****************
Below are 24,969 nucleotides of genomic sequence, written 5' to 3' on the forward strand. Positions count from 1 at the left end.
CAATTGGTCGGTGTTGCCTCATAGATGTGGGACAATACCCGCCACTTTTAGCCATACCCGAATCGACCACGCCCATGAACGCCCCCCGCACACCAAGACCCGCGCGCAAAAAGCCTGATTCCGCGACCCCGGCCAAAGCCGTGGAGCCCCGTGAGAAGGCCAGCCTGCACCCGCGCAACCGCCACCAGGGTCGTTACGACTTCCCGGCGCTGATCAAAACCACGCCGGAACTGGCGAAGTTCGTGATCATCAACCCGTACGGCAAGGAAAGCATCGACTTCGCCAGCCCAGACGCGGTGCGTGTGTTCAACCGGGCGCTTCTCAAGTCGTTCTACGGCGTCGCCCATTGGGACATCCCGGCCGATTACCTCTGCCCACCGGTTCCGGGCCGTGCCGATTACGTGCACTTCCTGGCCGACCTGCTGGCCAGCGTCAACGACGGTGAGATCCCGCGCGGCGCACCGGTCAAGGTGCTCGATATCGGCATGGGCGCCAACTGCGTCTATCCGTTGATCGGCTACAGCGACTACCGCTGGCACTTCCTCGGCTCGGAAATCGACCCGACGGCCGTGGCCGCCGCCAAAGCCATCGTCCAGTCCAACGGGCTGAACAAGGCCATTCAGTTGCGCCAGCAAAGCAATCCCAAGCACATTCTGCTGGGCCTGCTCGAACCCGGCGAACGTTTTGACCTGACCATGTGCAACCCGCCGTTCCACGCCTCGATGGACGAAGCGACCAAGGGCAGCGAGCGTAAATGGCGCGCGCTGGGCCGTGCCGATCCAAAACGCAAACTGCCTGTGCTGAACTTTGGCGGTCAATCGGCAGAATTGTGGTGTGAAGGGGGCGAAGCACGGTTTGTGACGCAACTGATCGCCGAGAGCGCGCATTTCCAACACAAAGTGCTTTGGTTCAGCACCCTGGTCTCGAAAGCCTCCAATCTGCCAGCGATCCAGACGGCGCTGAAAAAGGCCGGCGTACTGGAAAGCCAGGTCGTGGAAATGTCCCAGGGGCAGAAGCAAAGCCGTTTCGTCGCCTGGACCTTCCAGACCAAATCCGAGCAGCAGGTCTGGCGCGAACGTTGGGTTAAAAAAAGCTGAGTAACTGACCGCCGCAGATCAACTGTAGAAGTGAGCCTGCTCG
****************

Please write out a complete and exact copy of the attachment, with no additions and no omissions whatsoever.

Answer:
Below are 24,969 nucleotides of genomic sequence, written 5' to 3' on the forward strand. Positions count from 1 at the left end.
CAATTGGTCGGTGTTGCCTCATAGATGTGGGACAATACCCGCCACTTTTAGCCATACCCGAATCGACCACGCCCATGAACGCCCCCCGCACACCAAGACCCGCGCGCAAAAAGCCTGATTCCGCGACCCCGGCCAAAGCCGTGGAGCCCCGTGAGAAGGCCAGCCTGCACCCGCGCAACCGCCACCAGGGTCGTTACGACTTCCCGGCGCTGATCAAAACCACGCCGGAACTGGCGAAGTTCGTGATCATCAACCCGTACGGCAAGGAAAGCATCGACTTCGCCAGCCCAGACGCGGTGCGTGTGTTCAACCGGGCGCTTCTCAAGTCGTTCTACGGCGTCGCCCATTGGGACATCCCGGCCGATTACCTCTGCCCACCGGTTCCGGGCCGTGCCGATTACGTGCACTTCCTGGCCGACCTGCTGGCCAGCGTCAACGACGGTGAGATCCCGCGCGGCGCACCGGTCAAGGTGCTCGATATCGGCATGGGCGCCAACTGCGTCTATCCGTTGATCGGCTACAGCGACTACCGCTGGCACTTCCTCGGCTCGGAAATCGACCCGACGGCCGTGGCCGCCGCCAAAGCCATCGTCCAGTCCAACGGGCTGAACAAGGCCATTCAGTTGCGCCAGCAAAGCAATCCCAAGCACATTCTGCTGGGCCTGCTCGAACCCGGCGAACGTTTTGACCTGACCATGTGCAACCCGCCGTTCCACGCCTCGATGGACGAAGCGACCAAGGGCAGCGAGCGTAAATGGCGCGCGCTGGGCCGTGCCGATCCAAAACGCAAACTGCCTGTGCTGAACTTTGGCGGTCAATCGGCAGAATTGTGGTGTGAAGGGGGCGAAGCACGGTTTGTGACGCAACTGATCGCCGAGAGCGCGCATTTCCAACACAAAGTGCTTTGGTTCAGCACCCTGGTCTCGAAAGCCTCCAATCTGCCAGCGATCCAGACGGCGCTGAAAAAGGCCGGCGTACTGGAAAGCCAGGTCGTGGAAATGTCCCAGGGGCAGAAGCAAAGCCGTTTCGTCGCCTGGACCTTCCAGACCAAATCCGAGCAGCAGGTCTGGCGCGAACGTTGGGTTAAAAAAAGCTGAGTAACTGACCGCCGCAGATCAACTGTAGAAGTGAGCCTGCTCG